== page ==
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The Repoblación (Spanish: [repoβlaˈθjon]; Galician: [repoβo̯aˈθjoŋ]; Portuguese: Repovoação, IPA: [ʁɛpuvuɐˈsɐ̃w]) was the ninth-century repopulating of a large region between the River Duero and the Cantabrian Mountains which had been depopulated in the early years of the Reconquista.

In the reign of Alfonso I of Asturias (739-757), through a series of successful military campaigns against the Moors, the Christians had retaken Galicia, La Rioja, and León and brought the population of the northern regions firmly under their control. This left those provinces largely empty of human settlement and created a buffer zone between Moors and Christians. This region was called the Desert of the Duero. This zone was left untouched for almost a century while Alfonso's successors focused their energies on Vasconia and Galicia.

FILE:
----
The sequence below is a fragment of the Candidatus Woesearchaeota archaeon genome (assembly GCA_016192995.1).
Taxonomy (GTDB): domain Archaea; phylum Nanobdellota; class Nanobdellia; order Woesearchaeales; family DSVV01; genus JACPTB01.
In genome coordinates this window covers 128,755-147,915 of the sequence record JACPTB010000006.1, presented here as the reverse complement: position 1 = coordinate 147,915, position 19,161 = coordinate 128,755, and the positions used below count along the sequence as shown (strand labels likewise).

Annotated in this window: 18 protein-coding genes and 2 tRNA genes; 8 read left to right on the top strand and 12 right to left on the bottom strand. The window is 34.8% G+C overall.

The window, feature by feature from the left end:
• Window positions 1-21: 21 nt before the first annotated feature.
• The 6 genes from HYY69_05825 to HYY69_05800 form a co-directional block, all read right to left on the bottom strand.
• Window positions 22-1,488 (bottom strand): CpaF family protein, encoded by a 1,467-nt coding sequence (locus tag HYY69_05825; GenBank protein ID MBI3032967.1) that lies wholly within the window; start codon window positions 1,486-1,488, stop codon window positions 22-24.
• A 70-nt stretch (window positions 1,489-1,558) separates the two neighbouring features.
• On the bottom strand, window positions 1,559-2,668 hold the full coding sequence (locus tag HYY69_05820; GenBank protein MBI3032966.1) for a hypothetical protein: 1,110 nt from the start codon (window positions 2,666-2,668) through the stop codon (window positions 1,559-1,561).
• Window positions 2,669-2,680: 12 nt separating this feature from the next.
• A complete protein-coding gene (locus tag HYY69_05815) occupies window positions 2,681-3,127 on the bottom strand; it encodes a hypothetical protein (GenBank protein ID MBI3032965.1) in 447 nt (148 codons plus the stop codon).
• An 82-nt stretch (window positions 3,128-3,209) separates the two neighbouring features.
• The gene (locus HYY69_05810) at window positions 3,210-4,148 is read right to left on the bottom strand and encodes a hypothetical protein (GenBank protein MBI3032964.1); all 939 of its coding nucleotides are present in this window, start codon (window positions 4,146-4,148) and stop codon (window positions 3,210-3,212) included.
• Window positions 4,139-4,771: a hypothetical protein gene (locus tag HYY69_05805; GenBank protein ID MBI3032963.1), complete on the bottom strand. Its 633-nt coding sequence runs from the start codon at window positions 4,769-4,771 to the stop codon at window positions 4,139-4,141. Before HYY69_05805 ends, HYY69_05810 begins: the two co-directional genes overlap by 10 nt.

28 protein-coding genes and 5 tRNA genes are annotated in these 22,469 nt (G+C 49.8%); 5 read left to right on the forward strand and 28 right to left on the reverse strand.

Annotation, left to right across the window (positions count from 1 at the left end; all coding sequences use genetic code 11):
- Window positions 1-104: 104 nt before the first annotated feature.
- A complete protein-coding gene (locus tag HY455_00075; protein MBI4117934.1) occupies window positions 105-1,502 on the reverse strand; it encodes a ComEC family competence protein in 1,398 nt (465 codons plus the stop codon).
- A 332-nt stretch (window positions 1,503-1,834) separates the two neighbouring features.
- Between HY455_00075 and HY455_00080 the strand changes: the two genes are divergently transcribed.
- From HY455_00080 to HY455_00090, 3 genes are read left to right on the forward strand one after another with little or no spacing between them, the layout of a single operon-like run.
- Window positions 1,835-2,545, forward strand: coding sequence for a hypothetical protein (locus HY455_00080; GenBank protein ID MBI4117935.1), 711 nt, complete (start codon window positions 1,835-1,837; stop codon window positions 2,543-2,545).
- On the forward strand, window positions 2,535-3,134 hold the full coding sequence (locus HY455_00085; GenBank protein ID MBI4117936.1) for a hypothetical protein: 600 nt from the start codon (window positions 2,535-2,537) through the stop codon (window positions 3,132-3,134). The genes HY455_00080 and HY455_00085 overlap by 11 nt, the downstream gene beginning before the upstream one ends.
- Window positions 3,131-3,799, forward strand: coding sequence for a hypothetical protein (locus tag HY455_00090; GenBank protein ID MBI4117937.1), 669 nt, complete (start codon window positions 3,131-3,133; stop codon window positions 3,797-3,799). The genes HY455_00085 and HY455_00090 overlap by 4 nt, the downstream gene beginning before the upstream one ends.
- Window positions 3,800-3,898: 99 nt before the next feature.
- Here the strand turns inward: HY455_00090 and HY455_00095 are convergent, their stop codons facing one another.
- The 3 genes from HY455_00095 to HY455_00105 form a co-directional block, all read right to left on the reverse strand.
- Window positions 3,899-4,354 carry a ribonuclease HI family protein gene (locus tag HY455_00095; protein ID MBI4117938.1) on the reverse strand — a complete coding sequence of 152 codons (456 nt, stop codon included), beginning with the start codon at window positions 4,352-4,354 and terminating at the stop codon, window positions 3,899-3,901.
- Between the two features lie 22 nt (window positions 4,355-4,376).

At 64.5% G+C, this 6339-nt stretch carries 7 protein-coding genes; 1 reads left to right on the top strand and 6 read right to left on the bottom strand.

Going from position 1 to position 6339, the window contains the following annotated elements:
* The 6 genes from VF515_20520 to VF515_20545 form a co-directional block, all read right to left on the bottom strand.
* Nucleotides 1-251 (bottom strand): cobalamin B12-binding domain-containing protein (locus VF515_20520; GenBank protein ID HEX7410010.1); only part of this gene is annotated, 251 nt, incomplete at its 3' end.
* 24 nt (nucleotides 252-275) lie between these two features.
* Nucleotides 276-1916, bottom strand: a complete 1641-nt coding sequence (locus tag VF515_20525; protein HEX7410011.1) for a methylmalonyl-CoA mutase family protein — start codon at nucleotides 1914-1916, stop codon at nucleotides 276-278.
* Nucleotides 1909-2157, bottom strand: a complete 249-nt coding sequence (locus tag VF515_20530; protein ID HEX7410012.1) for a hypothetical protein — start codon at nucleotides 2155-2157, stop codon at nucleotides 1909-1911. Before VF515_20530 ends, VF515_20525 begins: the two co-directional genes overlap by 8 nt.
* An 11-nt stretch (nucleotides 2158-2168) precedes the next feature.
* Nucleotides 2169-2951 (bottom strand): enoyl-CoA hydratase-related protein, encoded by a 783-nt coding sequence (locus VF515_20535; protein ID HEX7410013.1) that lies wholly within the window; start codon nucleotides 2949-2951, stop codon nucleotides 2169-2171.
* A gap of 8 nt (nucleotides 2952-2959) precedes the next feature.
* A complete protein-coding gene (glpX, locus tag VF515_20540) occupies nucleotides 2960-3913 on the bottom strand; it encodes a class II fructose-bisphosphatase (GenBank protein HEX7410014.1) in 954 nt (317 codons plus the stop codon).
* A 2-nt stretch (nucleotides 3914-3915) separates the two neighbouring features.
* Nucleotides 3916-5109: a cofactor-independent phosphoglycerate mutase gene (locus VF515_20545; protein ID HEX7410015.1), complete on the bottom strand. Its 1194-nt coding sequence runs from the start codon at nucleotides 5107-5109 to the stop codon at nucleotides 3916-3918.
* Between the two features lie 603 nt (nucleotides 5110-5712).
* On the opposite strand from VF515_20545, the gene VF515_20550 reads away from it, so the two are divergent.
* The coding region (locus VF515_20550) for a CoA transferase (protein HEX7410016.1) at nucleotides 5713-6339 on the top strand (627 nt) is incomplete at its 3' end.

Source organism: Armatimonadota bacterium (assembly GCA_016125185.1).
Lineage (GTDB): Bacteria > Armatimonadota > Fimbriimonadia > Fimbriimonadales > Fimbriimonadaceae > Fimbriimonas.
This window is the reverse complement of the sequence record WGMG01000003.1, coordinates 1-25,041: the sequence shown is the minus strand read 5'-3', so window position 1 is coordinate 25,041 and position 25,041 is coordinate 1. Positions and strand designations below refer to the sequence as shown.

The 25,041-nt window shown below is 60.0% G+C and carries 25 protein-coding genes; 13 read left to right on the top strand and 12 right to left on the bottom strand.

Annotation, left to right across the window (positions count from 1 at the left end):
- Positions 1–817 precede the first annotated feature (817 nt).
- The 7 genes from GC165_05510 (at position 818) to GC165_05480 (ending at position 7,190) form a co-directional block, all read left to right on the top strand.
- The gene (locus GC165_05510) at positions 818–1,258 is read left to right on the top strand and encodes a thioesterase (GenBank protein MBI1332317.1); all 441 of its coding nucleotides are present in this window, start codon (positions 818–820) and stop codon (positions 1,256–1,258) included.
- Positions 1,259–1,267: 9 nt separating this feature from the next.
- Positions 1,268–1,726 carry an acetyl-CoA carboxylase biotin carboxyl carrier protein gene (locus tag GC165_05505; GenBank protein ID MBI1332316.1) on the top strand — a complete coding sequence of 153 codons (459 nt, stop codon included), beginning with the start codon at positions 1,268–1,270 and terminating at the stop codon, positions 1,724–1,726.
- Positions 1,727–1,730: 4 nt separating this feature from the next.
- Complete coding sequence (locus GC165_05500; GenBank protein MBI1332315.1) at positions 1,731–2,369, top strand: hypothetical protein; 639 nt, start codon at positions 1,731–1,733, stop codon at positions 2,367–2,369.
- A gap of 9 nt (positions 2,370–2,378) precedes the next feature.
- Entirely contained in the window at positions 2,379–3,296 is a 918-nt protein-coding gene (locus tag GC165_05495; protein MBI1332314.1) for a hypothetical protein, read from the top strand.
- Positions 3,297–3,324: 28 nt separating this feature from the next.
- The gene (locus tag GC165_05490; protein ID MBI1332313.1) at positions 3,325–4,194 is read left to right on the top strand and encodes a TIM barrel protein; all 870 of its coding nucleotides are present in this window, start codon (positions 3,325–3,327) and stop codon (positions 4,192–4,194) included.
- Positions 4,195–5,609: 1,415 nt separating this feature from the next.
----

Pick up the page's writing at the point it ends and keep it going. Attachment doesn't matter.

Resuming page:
It was during the reign of Ordoño I of Asturias (850-866) that the repopulation of the uninhabited zone began. Ordoño began advancing to the south, repopulating the cities of Tui, Astorga, León, and Amaya. The people who descended the mountains of the north for the uninhabited valleys were called foramontanos: meaning "out of the mountains." Among the routes the foramontanos took was that between Cabuérniga and Campo de Suso, which was followed as early as 824, when the new population of Brañosera received the oldest known fuero in Spanish history.

The desire for newer, more fertile agricultural zones in the river valleys of the Ebro and Duero was the chief driving factor in the emigrations. From this time the kingdom increasingly became known as that of León and in 910, on the death of Ordoño's son, Alfonso III, the kingdom was divided with Fruela II continuing to reign in the Asturias while his brothers García and Ordoño ruled in León and Galicia respectively. The repoblación was then complete.

The Portuguese Repovoação occurred during the reigns of the House of Burgundy up to the middle of the thirteenth century.

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